Clover Robinson began her dance training at age 3 at the Ashtabula Arts Center under the direction of Shelagh Dubsky. She earned her BFA in dance from Wright State University, where she performed with the Dayton Ballet and studied on scholarship at the Cleveland Ballet, under the direction of Dennis Nahat. She was also on faculty for the Dayton Ballet School and was a member of Dayton Ballet II. Furthering her career in Chicago, Clover performed with Ballet Theatre of Chicago and The 58 Group. She joined Hubbard Street 2 under the direction of Julie Nakagawa (Artistic Director, DanceWorks Chicago), and worked with choreographers Lou Conte (founder, Hubbard Street Dance Chicago), Robert Battles (Artistic Director, Alvin Ailey), Jessica Lang (Artistic Director, Jessica Lang Dance), Ron De Jesus (Artistic Director, Ron De Jesus Dance), Harrison McEldowney, and Ginger Farley, among many others.  During her time with Hubbard Street 2, Clover was part of a trade mission and cultural exchange between the State of Illinois and South Africa. She performed for the Governor’s Delegation among other audiences in Johannesburg and Cape Town, and worked closely with African dancers in the cultural exchange. Clover retired from her professional career and moved home to teach dance at the arts center beginning in 2001. She has choreographed and directed rehearsals for the annual Spring Dance Concert, Straw Hat productions including Zombie Prom, Footloose, and Little Shop of Horrors, and for the Grand Valley Show Choir. Clover has been an instructor for Pymatuning Valley Schools and After School Discovery, and for Wild Fire Dance. In addition to teaching dance, she also works for the Ashtabula County Board of Developmental Disabilities as an Early Intervention Specialist.

Cassandra Serdula

Cassandra Serdula is originally from Austinburg, and is a 2009 alumna of Mercyhurst University. She began her training at Ballet Theatre Ashtabula under the direction of Shelagh Dubsky and Clover Robinson. While at Mercyhurst, she performed with The Lake Erie Ballet and Mercyhurst Dance Theatre and was coached by several distinguished dancers such as Laura Alonso, Valerie Valentine, and Vivi Flindt. Upon graduating, she joined The Montgomery Ballet in 2009 under Artistic Director Elie Lazar where she performed several of Lazar’s original works such as Carmen, Verdi Pas de Six, and Carmina Burana. In 2010, the company toured to Pietrasanta, Italy, with a mixed repertoire of works, performing 11 different ballets in one week. She has performed Balanchine’s Valse Fantasie and Who Cares? as well as several roles in the classics—Coppélia, Sleeping Beauty, Paquita, A Midsummer Night’s Dream, La Vivandière, and many more. Cassie also performed as a guest artist with Arova Contemporary Ballet in Birmingham, AL and has been a program assistant for National Dance Institute in NYC under the direction of Jacques d’Amboise. Most recently, she was a member of The Georgia Ballet under the direction of Alexandre Proia.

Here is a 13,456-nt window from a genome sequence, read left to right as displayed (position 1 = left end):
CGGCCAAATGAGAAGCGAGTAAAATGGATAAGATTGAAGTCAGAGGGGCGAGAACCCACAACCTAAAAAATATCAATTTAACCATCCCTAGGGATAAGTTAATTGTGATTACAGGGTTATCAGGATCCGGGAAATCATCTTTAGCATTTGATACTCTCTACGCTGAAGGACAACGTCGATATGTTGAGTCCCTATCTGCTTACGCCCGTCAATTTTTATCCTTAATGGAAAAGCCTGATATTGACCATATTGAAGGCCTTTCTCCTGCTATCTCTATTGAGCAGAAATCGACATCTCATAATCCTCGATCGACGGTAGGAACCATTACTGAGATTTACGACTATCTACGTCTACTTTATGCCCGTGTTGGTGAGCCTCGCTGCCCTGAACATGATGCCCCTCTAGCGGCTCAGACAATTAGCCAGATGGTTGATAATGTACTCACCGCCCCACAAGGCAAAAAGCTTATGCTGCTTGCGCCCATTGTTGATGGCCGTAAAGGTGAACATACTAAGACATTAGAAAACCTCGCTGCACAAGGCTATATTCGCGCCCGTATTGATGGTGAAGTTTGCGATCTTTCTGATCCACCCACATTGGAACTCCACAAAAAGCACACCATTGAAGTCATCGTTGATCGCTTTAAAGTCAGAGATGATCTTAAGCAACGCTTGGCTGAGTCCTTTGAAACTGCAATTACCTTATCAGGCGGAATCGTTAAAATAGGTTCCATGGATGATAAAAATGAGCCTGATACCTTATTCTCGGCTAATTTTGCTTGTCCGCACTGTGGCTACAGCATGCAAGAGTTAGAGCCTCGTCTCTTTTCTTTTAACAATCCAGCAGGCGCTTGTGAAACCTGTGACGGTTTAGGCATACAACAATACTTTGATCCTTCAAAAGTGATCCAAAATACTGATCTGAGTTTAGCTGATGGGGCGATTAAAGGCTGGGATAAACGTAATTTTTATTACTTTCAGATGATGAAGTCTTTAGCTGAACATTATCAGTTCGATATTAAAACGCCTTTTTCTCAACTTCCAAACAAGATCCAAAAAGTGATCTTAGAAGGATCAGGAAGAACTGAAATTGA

Karen Sly

Karen graduated from Kent State University with dual degrees in dance performance and dance education.  After attending the American Dance Festival in 2001, she decided to pursue a career in dance education.  She taught preK-12 at Carlisle School in Virginia, at a performing arts school in Akron, and was an adjunct at KSU for 8 years.  Karen’s focus at the arts center has been mainly in teaching modern dance and tap, and she has been teaching here since fall of 2008.  She has choreographed several pieces for the Spring Dance Concert: Pierced by the Darkness, O.R.R. (fondly referred to as “the African Piece”), Fight, and Least Restrictive Environment.  Karen is also a full time special education teacher for Jefferson Area Local Schools.

Meghann Stell

Meghann began training under the direction of Shelagh Dubsky at the Ashtabula Arts Center at age 6. She continued her studies with Clover Robinson, as well, in ballet and jazz. She went on to Wright State University’s dance program where she studied ballet, jazz, and modern dance. While at Wright State, she performed with Dayton Ballet II under the direction of Karen Russo Burke. Upon returning home, she guest-performed with the Verbs Ballet in Cleveland. Meghann completed her bachelor’s degree at Kent State University-Ashtabula while teaching dance at the arts center and other studios around the county. She has recently delved into the creative process of choreography for these studios and enjoys working in the contemporary/lyrical dance style. Meghann has also been seen in some recent musical theater productions at the Ashtabula Arts Center such as A Chorus Line, All Shook Up, Once Upon a Mattress, and Company.